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Waste Land

Director: Lucy Walker
Cast: Vik Muniz, Fabio, Tiao, Zumbi, Suelem, Magna, Valter, Isis, Irma

(Almega Projects; US DVD: 15 Mar 2011)

Brazilian artist Vik Muniz made a name for himself in the New York art scene with his portraits constructed of unexpected materials like sugar, chocolate syrup, bits of trash, and dirt. His efforts got exhibited in New York’s Museum of Modern Art, but that wasn’t enough.


A restless, energetic sort, Muniz was casting about for his next big project when he came upon a unique idea. He would travel to Jardim Gramacho, the world’s biggest garbage dump, just outside his hometown of Rio de Janeiro. There he would photograph the pickers who trawl through the trash, looking for the recyclable materials that earn them and their families $20-$25 per day. Muniz’s idea: use those materials to replicate the portraits of the workers themselves. His notion was “to change the lives of a group of people… using the materials they use every day.”


The film follows this project over the three years that it takes ro conceptualize, organize and carry it out, and along the way the audience meets a band of charismatic, energetic characters: labor organizer Tiao, bibliophile Zumbi, single moms Suelem and Magna, dignified and philosophical Valter (a picker for 26 years), fragile Isis and powerful Irma, who provides workers with food and drink. The film is careful to avoid patronizing the workers, who tell their own stories, some of which are heartrending.


Muniz’s preconceptions are quickly challenged—before he flies to Brazil, he tells his wife that the workers “are all drug addicts”, which does not seem to be the case. “This is where everything that is not good goes,” he says, “including the people.” In fact, many of these workers proudly claim to be doing an important job that they wouldn’t change for anything else, although by the end of the film, that brave assertion is largely undermined.


Muniz and his righthand man Fabio earn the trust of the workers, who live and work in appalling conditions. The artist arranges photo shoots within the confines of the landfill, a place which is simultaneously stomach-turning and meticulously organized. A series of portraits is taken, and then in an enormous warehouse studio, the portraits are projected onto the floor. Workers use sorted garbage material—PVC piping, aluminum cans, colored glass, toilet seats—to recreate the images on a huge scale. Once complete, these mosaics of trash are then photographed again, finally printed as six-foot-tall portraits which are striking in their power.


So then what? To its credit, the film does not shy away from asking the question: what are these workers supposed to make of their new status as art celebrities? Muniz accompanies one of the pickers to London in hopes of auctioning his portrait, and the rest of the group become local celebrities in Rio, but the experience raises pertinent questions as to the transformative power of art. Is it better to offer a glimpse of another, presumably better way of life, even if it can only be experienced fleetingly? Or, as Muniz’s wife Janaina would have it, is it irresponsible to hold out the promise of something that cannot be fulfilled?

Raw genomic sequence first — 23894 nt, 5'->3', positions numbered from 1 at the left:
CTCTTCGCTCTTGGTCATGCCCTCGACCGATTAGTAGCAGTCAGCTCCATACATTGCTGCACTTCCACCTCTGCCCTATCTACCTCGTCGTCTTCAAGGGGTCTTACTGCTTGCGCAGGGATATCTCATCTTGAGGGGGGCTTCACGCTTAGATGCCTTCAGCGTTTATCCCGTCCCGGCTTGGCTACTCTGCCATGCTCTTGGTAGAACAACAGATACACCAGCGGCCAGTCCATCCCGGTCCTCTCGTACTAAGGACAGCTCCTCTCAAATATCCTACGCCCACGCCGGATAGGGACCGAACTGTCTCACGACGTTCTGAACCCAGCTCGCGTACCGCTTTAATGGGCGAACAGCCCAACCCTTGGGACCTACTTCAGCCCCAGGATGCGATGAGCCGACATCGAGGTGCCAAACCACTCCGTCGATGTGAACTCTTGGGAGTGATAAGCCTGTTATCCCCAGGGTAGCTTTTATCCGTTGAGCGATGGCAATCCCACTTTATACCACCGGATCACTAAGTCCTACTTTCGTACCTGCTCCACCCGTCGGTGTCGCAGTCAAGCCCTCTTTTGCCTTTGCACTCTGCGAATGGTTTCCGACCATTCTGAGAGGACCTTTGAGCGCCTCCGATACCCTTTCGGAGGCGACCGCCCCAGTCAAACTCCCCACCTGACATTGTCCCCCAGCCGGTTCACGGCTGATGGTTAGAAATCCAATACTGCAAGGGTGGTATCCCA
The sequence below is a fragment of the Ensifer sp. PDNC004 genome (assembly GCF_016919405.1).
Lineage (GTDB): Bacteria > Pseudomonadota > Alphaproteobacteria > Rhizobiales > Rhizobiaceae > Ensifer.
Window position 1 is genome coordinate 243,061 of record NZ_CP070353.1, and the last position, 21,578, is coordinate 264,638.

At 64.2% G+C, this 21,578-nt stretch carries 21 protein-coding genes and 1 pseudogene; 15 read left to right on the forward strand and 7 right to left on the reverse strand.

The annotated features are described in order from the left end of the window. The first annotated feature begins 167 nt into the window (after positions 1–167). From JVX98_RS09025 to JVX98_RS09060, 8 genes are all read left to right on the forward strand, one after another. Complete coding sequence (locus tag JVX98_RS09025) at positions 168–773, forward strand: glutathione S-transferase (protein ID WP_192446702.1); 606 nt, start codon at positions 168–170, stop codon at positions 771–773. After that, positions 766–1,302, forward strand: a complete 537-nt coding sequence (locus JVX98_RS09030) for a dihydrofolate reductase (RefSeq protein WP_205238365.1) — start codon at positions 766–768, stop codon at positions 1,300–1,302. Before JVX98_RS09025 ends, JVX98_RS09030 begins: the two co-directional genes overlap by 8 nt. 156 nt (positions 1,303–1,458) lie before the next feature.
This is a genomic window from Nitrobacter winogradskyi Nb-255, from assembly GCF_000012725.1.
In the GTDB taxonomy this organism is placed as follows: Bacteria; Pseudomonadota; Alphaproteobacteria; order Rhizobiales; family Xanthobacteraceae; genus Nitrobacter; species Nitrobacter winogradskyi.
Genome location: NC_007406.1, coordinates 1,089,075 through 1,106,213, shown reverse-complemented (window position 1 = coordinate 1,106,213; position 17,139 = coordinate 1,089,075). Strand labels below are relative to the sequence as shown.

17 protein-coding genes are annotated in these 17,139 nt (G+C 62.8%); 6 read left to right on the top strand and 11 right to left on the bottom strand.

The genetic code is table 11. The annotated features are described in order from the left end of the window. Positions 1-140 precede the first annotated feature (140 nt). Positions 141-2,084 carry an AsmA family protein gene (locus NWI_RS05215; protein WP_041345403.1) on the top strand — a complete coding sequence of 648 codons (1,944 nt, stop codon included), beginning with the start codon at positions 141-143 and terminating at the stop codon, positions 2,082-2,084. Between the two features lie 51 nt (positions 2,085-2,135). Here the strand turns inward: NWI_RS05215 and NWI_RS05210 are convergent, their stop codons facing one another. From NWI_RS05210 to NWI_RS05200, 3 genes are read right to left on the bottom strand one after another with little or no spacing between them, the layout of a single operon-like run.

Indisputibly, the workers have undergone an experience that has changed them. But the viewer has to wonder, as Isis breaks down in tears and begs Muniz to keep her away from the landfill, whether this change is better for them in the long run.


Ultimately, Muniz decides that art can do no harm—that going through a life-changing experience, even one that might leave a bitter aftertaste, is better than not going through it at all. The audience is inclined to agree, especially as most of the workers seem to come out the other side in somewhat improved circumstances. But the issue is far from definitively settled, especially in light of some postscripts at the very end of the film.


Like any good documentary, Waste Land tells a compelling story even as it raises questions for the audience to mull. That it manages to do so with a minimum of condenscension to its subjects is admirable.


This disc contains 28 minutes in bonus features, including the mini-doc “Beyond Gramacho”, which checks in on how some of things have changed for the pickers since the documentary was made. “An Untold Story”, focuses on the process of how the particular workers were selected for the film, and relates the story of one whose story and portrait was removed from the final cut of the film.

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DAVID MAINE is a novelist and essayist. His books include The Preservationist (2004), Fallen (2005), The Book of Samson (2006), Monster, 1959 (2008) and An Age of Madness (2012). He has contributed to The Washington Post, Publishers Weekly, Esquire.com and NPR.com, among other outlets. He is a lifelong music obsessive whose interests range from rock to folk to hip-hop to international to blues. He currently lives in western Massachusetts, where he works in human services. Catch up with his blog, The Party Never Stops, at davidmaine.blogspot.com, or become his buddy on Facebook (or Twitter or Google+ or whatever you prefer) to keep up with reviews and other developments.


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